Same thing with a #3 or a #4 size smooth plane. They run somewhere in the $20-30 range, to your doorstep. Clean and sharpen them up. Doesn’t matter whether it is a #3 or a #4, just get one, for now.

A #5 Jack plane would be on the list as well, they run a bit more. So, let’s see, now you have a block plane, a smooth plane and a Jack plane. All for less than a $100 bill. learn how to use these three planes. Then you can see what you “Need to have” after that. Maybe, who knows, you might be able to get a small L-N plane with the next years Tax Refund….

-- A Planer? I'M the planer, this is what I use

View stevenmadden's profile


174 posts in 4065 days

#10 posted 03-19-2013 04:05 PM

NathanaelBenDavid: I have 6 Lie-Nielsen hand planes, 5 bevel down and 1 bevel up (the Low Angle Jack). You can get the Low Angle Jack along with three or four additional blades that are sharpened at different angles and cover a lot of ground. There was an article by Christian Becksvoort in a recent edition of FineWoodworking that coverd this subject (last Summer, I think). I use all of my hand planes on a regular basis, but the one I go for most often is my No. 5-1/2 bench plane. On the other hand, if you asked me to give one of them up, I couldn’t do it…


View bandit571's profile


27526 posts in 3659 days

#11 posted 03-19-2013 04:07 PM

Careful now, it is a very slippery slope to stand on

Can’t just buy only one, you know…....

-- A Planer? I'M the planer, this is what I use

View Mainiac Matt 's profile

Mainiac Matt

9771 posts in 3305 days

#12 posted 03-19-2013 04:25 PM

I’d suggest getting a Stanley/Bailey/Record or similar clone, in either a #4 smoother or a #5 Jack for your first plane. You should be able to find one for <$50

Learn how to sharpen the iron…. and get it as sharp as possible. Then upgrade to an after market iron if you feel the need for improvement ~$20

Follow that with an adjustable toe Stanley block plane.

They started us on #4 Stanley’s in 7th grade wood shop class, and I think you’ll have to go quite a long ways with your wood working for the combination to prove inadequate.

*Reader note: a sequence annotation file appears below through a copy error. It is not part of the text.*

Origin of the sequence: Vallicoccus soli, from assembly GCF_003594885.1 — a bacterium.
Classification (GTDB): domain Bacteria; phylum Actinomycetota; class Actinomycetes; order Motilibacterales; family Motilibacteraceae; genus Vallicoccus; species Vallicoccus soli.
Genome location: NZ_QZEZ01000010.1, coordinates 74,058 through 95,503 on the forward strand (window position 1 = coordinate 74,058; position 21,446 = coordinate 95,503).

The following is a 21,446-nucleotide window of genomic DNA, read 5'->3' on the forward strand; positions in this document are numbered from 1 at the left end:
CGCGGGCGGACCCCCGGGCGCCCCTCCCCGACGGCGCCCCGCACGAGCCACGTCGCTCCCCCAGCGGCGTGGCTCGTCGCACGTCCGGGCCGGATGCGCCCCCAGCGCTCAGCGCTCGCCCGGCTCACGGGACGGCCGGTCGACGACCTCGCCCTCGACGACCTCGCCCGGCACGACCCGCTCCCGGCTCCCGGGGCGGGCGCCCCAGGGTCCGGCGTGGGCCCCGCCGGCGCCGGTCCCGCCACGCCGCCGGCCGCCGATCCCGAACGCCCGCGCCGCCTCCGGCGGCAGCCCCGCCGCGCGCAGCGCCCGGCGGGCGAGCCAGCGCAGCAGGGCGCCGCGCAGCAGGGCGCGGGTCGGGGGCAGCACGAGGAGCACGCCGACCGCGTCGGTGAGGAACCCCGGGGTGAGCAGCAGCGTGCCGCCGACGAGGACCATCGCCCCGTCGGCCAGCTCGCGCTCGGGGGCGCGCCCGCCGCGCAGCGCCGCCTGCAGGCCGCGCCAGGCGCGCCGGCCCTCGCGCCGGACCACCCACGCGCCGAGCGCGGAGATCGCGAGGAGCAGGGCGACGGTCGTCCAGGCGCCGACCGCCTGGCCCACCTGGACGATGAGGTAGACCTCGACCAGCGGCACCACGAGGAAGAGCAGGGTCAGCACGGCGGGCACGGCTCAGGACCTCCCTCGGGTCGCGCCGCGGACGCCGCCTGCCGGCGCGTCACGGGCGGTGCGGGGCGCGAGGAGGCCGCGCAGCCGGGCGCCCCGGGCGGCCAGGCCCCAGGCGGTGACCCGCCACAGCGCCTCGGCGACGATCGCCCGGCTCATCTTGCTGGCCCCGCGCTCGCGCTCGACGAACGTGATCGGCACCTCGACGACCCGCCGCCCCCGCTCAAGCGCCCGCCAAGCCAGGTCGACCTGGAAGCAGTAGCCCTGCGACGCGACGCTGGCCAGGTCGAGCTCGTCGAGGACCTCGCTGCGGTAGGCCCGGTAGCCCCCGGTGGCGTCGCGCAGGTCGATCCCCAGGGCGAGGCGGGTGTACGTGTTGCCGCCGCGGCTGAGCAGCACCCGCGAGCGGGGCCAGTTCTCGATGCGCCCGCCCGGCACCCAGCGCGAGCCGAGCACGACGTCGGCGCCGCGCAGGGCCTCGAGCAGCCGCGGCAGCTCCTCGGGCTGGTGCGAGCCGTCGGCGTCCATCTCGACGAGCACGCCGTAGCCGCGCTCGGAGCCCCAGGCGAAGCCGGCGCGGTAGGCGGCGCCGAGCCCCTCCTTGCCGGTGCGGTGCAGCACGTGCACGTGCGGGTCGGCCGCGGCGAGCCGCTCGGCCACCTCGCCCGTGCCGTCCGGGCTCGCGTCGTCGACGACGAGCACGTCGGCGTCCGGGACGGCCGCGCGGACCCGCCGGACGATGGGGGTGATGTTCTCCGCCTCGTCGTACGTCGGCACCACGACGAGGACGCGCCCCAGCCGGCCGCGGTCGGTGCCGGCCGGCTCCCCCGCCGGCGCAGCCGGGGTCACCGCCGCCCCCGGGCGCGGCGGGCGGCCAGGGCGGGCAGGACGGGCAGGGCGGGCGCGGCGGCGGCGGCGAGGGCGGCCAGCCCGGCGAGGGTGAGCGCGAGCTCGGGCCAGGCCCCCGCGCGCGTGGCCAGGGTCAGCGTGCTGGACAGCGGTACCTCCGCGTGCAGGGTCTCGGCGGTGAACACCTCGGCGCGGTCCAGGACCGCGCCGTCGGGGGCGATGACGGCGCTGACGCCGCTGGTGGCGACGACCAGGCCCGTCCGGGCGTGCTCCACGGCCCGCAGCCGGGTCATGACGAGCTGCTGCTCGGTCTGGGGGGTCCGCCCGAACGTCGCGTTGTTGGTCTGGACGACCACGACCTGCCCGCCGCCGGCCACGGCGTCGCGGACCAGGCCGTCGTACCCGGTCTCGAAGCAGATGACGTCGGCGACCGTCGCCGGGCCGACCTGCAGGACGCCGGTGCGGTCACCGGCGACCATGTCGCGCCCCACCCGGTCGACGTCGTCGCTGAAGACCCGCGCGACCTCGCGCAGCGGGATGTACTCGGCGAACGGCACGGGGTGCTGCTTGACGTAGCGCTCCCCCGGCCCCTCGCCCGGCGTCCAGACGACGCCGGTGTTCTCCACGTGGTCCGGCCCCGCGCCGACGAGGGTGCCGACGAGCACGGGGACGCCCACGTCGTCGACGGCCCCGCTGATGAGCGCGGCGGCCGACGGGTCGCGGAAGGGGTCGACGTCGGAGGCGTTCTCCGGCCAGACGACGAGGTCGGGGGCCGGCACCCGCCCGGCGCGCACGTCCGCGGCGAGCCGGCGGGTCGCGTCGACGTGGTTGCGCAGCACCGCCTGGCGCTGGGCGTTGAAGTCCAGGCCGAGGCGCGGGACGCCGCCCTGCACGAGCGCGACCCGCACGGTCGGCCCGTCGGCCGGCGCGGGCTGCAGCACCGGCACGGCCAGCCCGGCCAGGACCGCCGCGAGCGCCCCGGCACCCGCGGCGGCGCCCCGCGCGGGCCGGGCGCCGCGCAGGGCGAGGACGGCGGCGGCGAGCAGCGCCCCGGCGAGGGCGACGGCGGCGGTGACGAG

Given how infrequently I reach for a hand plane in my power tool centered basement shop, I can’t justify the price of top of the line hand planes. You can get a pretty darn good router or router table for what a LN cost.

-- Matt -- I yam what I yam and that's all what I yam

View 8iowa's profile


1591 posts in 4737 days

#13 posted 03-19-2013 04:32 PM

Fortunately, I’m past the tight budgets, but I certainly remember those times.

Used Stanley/Bailey planes are commonly found at reasonable prices. With a little work their performance can rival the expensive top of the line new planes. I can’t think of a better place to start than with a #5. That said, a #4 plane for smoothing, and a #6 or #7 can do a great job of jointing up edges for gluing.

Also look for used Ace Hardware hand chisels (pre China). I’ve gotten very good use out of these chisels. Ace also has a very reasonably priced 14 inch back saw with 12 tpi that crosscuts wood and cuts tennon shoulders almost as well as saws costing ten times as much.

Check out the books and DVD’s from the Lost Art Press. Chris Schwarz is the former editor of Popular Woodworking magazine and is one of the top hand tool experts.

-- "Heaven is North of the Bridge"

View TerryDowning's profile


1148 posts in 3093 days

#14 posted 03-19-2013 04:32 PM